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RE: st: RE: Generating skewed distributions on closed intervals


From   "Maarten Buis" <M.Buis@fsw.vu.nl>
To   <statalist@hsphsun2.harvard.edu>
Subject   RE: st: RE: Generating skewed distributions on closed intervals
Date   Thu, 29 Sep 2005 13:21:16 +0200

Hi Reza,

Will you be using this new age variable as a dependent/explained/y-variable or as an independent/explanatory/x-variable? 

If you are using age as an explained variable you will probably end up in survival analysis, and they have good techniques of dealing with discrete time, so I see no need to invent something new there. See: "An Introduction to Survival Analysis Using Stata" by Mario Cleves, William W. Gould, and Roberto Gutierrez available from Stata Press. 

If you will be using age as an explanatory variable than it is good to know that even very coarsely categorized variables often produce good estimates. If you still want to do something about the categorisation, than you would probably want to do some form of multiple imputation. The way to think about it is that there is one age distribution, which was chopped up in bits. You don't want to use different distributions for each age band, since than you would assume a very bumpy overall age distribution. So you would first estimate the parameters of this age distribution. Than if you wanted to draw an age for a person in category 20-30, you would draw from a value this distribution truncated between 20 and 30. You would create multiple datasets this way, estimate the regression or whatever other parameter of interest for each of these datasets, and the mean of these effects would be your estimate controlling for the categorisation of age. However, I repeat that this is probably
  more trouble that its worth.

I'd like to be sure that this is what you want, before I spent an afternoon writing Stata code for you.

Maarten

 

-----Original Message-----
From: owner-statalist@hsphsun2.harvard.edu [mailto:owner-statalist@hsphsun2.harvard.edu]On Behalf Of Reza C Daniels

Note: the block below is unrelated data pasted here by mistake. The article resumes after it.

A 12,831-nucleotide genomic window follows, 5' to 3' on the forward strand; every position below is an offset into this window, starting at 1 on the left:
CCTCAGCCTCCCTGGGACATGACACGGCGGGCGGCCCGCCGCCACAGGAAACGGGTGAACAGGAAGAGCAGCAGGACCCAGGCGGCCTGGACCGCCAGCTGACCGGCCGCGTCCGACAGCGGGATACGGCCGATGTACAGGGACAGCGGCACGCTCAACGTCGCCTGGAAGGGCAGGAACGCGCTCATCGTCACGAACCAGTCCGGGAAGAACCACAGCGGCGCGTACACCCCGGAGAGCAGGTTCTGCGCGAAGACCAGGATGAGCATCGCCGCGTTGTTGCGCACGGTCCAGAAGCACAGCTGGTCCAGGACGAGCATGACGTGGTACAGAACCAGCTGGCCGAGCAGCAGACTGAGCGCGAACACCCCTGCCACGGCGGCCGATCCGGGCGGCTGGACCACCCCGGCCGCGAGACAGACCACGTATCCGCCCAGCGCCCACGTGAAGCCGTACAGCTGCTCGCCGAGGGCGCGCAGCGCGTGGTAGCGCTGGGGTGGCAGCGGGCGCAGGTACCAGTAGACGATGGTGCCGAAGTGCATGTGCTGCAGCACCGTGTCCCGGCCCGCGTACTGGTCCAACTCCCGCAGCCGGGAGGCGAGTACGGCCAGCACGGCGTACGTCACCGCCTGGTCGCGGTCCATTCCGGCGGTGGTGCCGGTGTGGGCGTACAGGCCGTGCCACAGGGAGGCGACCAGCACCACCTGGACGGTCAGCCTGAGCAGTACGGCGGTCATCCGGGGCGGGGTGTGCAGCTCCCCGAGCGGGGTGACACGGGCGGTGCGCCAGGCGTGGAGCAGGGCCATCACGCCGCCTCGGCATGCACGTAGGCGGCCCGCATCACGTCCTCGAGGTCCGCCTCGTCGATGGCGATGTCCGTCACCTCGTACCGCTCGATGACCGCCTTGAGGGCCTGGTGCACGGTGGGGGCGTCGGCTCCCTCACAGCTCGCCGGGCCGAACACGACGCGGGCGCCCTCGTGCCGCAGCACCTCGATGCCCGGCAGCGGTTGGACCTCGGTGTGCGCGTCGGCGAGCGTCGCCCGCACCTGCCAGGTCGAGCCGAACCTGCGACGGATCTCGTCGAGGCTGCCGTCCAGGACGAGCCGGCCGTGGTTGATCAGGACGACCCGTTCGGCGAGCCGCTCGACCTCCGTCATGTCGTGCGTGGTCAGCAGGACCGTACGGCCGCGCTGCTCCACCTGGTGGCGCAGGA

Sent: donderdag 29 september 2005 12:34
To: statalist@hsphsun2.harvard.edu
Subject: Re: st: RE: Generating skewed distributions on closed intervals

Hi Maarten,

I tried this in the following way:

set obs 100
-gen z1=invnorm(uniform())- where z>0
-gen z2=ln(z1)- for positively skewed
-gen z3=exp(z1)- for negatively skewed

As I'm sure you know, this gives me the correct shape of the
distributions I'm looking for, but the incorrect range.

So, I still can't solve it.

Thanks anyway,
Reza


Maarten Buis wrote:
> It reminds me of an ordered probit problem: you have one unobserved distribution, which is being carved up. Only now you also have information about where the cuts are made. This should be solvable. You might want to look at the log normal instead of the normal though, since no one can get, or has ever been, -2 (even with plastic surgery).
>
>
>
> -----Original Message-----
> From: owner-statalist@hsphsun2.harvard.edu [mailto:owner-statalist@hsphsun2.harvard.edu]On Behalf Of Nick Cox
> Sent: donderdag 29 september 2005 11:09
> To: statalist@hsphsun2.harvard.edu
> Subject: RE: st: RE: Generating skewed distributions on closed intervals
>
> Well, I guess wildly the literature you are unaware of
> holds better solutions, but that's an empty comment
> as I don't know what it is. The idea that an age
> distribution is a bunch of little truncated
> Gaussians sitting next to each other on a line sounds
> at best strange to me, but as I said I don't
> understand what your problem is.
>
> Nick
> n.j.cox@durham.ac.uk
>
> Reza C Daniels
>
>>There is a literature on this problem that I am aware of. I'm just
>>having trouble with the code in Stata to generate my required results.
>
>
>>>Whatever your problem is, it is difficult to believe
>>>that there is not a literature on it, e.g. in demography,
>>>actuarial science, population ecology.
>
>
>
>
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